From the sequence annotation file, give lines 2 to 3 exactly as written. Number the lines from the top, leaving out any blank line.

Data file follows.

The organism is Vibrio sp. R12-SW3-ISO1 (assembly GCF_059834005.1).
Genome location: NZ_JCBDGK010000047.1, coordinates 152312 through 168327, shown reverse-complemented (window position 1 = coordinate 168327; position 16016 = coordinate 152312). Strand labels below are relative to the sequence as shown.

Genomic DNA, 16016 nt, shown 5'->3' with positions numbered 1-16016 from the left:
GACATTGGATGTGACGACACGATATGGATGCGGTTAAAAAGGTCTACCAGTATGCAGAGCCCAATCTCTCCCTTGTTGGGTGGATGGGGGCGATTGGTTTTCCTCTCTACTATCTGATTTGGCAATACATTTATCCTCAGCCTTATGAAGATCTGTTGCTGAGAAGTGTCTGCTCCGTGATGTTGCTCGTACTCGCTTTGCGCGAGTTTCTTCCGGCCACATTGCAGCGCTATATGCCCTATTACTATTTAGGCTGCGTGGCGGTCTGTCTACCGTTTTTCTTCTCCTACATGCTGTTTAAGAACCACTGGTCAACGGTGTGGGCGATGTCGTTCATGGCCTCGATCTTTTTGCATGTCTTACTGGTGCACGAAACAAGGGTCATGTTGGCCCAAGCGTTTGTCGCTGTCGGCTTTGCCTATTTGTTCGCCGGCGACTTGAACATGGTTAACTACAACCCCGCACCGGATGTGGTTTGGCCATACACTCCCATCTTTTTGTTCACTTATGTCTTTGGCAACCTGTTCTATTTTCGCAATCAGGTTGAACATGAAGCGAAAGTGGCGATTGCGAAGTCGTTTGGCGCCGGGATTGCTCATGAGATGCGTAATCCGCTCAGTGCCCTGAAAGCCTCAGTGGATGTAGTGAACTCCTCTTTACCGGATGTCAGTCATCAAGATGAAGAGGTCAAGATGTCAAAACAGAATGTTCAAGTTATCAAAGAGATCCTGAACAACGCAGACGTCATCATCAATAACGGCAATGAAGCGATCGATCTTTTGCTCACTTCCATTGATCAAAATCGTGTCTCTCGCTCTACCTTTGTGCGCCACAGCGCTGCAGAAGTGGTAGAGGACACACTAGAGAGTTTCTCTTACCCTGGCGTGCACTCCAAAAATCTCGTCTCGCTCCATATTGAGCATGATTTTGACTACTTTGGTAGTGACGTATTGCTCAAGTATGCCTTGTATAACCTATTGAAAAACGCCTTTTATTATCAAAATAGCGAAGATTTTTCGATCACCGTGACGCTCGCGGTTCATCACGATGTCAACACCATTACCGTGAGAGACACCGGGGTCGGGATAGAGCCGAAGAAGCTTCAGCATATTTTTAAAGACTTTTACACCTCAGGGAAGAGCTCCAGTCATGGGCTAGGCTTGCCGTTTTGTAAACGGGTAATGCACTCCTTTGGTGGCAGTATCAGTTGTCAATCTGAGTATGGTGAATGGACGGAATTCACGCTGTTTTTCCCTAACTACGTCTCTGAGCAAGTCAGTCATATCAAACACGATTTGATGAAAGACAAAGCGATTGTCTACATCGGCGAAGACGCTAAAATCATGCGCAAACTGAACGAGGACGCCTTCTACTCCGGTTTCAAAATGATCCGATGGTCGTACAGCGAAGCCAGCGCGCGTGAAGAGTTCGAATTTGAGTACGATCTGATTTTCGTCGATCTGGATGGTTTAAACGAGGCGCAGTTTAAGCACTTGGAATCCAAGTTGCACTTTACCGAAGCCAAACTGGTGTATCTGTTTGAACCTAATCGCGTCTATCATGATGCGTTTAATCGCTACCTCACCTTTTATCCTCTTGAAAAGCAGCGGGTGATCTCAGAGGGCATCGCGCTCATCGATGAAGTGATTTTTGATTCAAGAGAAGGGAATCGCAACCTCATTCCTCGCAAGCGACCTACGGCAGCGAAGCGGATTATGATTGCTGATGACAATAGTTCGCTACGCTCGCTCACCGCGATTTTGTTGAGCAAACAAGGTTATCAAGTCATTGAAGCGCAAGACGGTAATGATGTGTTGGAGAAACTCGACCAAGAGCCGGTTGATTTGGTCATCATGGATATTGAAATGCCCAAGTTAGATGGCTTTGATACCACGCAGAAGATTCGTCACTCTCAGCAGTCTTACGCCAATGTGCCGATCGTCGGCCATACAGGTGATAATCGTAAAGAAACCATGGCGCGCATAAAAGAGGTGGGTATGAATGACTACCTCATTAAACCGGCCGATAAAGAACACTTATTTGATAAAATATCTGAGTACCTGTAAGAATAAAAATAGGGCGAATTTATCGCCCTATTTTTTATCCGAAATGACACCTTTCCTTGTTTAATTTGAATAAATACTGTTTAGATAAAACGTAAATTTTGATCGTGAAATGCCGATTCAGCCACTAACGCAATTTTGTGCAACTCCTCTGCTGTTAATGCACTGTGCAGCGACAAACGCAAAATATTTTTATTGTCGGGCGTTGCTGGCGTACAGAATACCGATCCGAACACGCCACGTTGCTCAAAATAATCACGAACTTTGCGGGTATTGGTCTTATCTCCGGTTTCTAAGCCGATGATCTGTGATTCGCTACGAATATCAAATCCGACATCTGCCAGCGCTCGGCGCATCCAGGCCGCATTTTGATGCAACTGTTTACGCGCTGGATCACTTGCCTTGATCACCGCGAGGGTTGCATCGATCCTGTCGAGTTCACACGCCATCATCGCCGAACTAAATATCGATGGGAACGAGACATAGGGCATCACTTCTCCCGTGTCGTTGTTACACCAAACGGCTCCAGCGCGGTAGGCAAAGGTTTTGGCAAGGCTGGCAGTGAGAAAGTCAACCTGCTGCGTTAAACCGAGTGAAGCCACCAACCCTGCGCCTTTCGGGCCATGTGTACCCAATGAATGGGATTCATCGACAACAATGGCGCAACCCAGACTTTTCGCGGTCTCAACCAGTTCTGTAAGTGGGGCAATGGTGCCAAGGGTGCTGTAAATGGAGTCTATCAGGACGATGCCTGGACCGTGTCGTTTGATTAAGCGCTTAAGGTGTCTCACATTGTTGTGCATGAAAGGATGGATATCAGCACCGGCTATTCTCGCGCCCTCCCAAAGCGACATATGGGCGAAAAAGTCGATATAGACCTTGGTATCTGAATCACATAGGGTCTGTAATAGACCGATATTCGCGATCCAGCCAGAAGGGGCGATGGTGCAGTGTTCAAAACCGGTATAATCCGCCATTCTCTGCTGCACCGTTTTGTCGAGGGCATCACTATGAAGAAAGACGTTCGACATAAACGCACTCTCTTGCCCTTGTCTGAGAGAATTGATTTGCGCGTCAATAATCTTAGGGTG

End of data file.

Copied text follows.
Genome location: NZ_JCBDGK010000047.1, coordinates 152312 through 168327, shown reverse-complemented (window position 1 = coordinate 168327; position 16016 = coordinate 152312). Strand labels below are relative to the sequence as shown.

Genomic DNA, 16016 nt, shown 5'->3' with positions numbered 1-16016 from the left: